Here are two more entries to the list of books on the long history of U.S. efforts to bring about Arab-Israeli peace. Negotiating Arab-Israeli Peace is the work of a seasoned research team (led by a former U.S. ambassador to Israel and Egypt) that held discussions over roughly a year and interviewed some "one hundred current and former policy makers, parliamentarians, diplomats, and civil-society leaders -- Americans, Arabs, Israelis and Europeans." The result is an appraisal of U.S. performance since 1991 -- that is, since the end of the Cold War and the seemingly promising Madrid conference after the Gulf War. After a taut 84 pages of substantive text, the remainder of the book is made up of a detailed 1967-2007 timeline, selected documents, and a bibliography -- making it a book to be read by busy practitioners and opinion shapers. The proposed lessons include such obvious but often ignored matters as the need to engage in consistent and persistent diplomacy, led by the president and supported by the public. Other matters considered include the uses and abuses of summitry, special envoys, and area expertise, as well as the proper timing of pressure or inducements. All are woven into a refreshingly bipartisan evaluation of the relevant presidencies -- Bush 41, Clinton, and Bush 43 -- that is equally tough on all three (although Secretary of State James Baker receives somewhat higher marks). Negotiating Arab-Israeli Peace is a well-reasoned, realistic study setting out what works and what does not in this distinctive diplomatic arena. Today's leadership (and tomorrow's) could usefully build on the lessons presented here.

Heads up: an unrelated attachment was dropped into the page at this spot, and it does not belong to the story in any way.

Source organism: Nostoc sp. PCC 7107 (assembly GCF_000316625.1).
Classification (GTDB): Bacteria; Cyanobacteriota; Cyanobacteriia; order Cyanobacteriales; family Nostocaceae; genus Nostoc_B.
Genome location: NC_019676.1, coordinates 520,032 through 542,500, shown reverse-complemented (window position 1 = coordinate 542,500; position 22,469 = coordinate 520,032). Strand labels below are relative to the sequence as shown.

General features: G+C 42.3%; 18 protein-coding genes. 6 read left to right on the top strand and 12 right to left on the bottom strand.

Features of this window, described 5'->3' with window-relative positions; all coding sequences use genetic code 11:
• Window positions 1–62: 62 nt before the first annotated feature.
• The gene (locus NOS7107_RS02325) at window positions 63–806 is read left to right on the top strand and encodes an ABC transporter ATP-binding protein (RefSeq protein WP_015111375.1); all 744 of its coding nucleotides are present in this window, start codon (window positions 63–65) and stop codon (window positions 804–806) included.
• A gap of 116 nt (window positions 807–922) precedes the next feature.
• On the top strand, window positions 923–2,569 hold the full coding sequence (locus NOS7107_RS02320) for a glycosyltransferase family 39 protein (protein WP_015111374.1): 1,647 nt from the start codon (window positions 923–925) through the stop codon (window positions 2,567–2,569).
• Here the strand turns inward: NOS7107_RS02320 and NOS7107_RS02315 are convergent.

The Much Too Promised Land treats essentially the same subject and offers many similar conclusions, but all are quite differently presented. From the late 1970s until 2003, Miller was a U.S. official involved in efforts to broker Arab-Israeli peace. He is best known for having argued that Washington has been too much "Israel's lawyer" and not a truly honest broker. This book, an insightful critique of U.S. policy packaged as a personal memoir, relates how he came to that conclusion, along with much more, including chapters on Henry Kissinger, Jimmy Carter, and James Baker as negotiators and a nuanced meditation on the interface between U.S. domestic politics and the situation in the Middle East. A spirited and intimate account, emphasizing persons over process, The Much Too Promised Land provides the raw material (in more than one sense: citations including four-letter words abound) from which sound history can be constructed.
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